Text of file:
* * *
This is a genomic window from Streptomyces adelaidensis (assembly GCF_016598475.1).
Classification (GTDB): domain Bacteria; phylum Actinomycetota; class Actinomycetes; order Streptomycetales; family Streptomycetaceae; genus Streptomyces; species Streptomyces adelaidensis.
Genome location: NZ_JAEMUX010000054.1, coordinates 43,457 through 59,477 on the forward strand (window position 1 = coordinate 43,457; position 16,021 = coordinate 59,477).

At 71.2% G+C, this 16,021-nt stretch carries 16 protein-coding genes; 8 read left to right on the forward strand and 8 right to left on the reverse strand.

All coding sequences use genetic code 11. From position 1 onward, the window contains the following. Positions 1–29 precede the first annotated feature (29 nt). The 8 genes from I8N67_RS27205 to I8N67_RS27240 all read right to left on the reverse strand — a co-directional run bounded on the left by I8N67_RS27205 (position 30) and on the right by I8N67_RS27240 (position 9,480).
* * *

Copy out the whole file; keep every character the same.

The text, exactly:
This is a genomic window from Streptomyces adelaidensis (assembly GCF_016598475.1).
Classification (GTDB): domain Bacteria; phylum Actinomycetota; class Actinomycetes; order Streptomycetales; family Streptomycetaceae; genus Streptomyces; species Streptomyces adelaidensis.
Genome location: NZ_JAEMUX010000054.1, coordinates 43,457 through 59,477 on the forward strand (window position 1 = coordinate 43,457; position 16,021 = coordinate 59,477).

At 71.2% G+C, this 16,021-nt stretch carries 16 protein-coding genes; 8 read left to right on the forward strand and 8 right to left on the reverse strand.

All coding sequences use genetic code 11. From position 1 onward, the window contains the following. Positions 1–29 precede the first annotated feature (29 nt). The 8 genes from I8N67_RS27205 to I8N67_RS27240 all read right to left on the reverse strand — a co-directional run bounded on the left by I8N67_RS27205 (position 30) and on the right by I8N67_RS27240 (position 9,480).